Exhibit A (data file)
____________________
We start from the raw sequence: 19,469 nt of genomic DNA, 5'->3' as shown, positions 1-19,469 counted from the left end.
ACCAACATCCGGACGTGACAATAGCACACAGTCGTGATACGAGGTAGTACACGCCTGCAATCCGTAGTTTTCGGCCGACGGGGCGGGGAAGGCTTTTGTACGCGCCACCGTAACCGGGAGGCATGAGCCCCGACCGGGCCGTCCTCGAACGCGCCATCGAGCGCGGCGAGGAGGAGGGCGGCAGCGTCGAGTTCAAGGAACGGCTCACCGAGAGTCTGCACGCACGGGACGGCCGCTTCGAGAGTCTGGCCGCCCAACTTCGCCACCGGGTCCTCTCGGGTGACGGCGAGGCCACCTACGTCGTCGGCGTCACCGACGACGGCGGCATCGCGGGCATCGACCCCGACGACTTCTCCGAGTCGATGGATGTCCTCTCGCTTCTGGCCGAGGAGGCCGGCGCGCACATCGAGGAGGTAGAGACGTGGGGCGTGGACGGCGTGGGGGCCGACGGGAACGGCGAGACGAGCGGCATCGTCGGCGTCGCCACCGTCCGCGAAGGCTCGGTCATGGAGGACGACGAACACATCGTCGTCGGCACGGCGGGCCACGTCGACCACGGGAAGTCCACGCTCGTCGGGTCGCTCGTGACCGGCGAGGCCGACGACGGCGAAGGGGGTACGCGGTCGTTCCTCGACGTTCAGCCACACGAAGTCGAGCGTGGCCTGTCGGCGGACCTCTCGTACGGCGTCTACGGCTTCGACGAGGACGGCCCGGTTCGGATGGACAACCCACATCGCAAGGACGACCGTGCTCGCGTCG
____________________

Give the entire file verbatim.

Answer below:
We start from the raw sequence: 19,469 nt of genomic DNA, 5'->3' as shown, positions 1-19,469 counted from the left end.
ACCAACATCCGGACGTGACAATAGCACACAGTCGTGATACGAGGTAGTACACGCCTGCAATCCGTAGTTTTCGGCCGACGGGGCGGGGAAGGCTTTTGTACGCGCCACCGTAACCGGGAGGCATGAGCCCCGACCGGGCCGTCCTCGAACGCGCCATCGAGCGCGGCGAGGAGGAGGGCGGCAGCGTCGAGTTCAAGGAACGGCTCACCGAGAGTCTGCACGCACGGGACGGCCGCTTCGAGAGTCTGGCCGCCCAACTTCGCCACCGGGTCCTCTCGGGTGACGGCGAGGCCACCTACGTCGTCGGCGTCACCGACGACGGCGGCATCGCGGGCATCGACCCCGACGACTTCTCCGAGTCGATGGATGTCCTCTCGCTTCTGGCCGAGGAGGCCGGCGCGCACATCGAGGAGGTAGAGACGTGGGGCGTGGACGGCGTGGGGGCCGACGGGAACGGCGAGACGAGCGGCATCGTCGGCGTCGCCACCGTCCGCGAAGGCTCGGTCATGGAGGACGACGAACACATCGTCGTCGGCACGGCGGGCCACGTCGACCACGGGAAGTCCACGCTCGTCGGGTCGCTCGTGACCGGCGAGGCCGACGACGGCGAAGGGGGTACGCGGTCGTTCCTCGACGTTCAGCCACACGAAGTCGAGCGTGGCCTGTCGGCGGACCTCTCGTACGGCGTCTACGGCTTCGACGAGGACGGCCCGGTTCGGATGGACAACCCACATCGCAAGGACGACCGTGCTCGCGTCG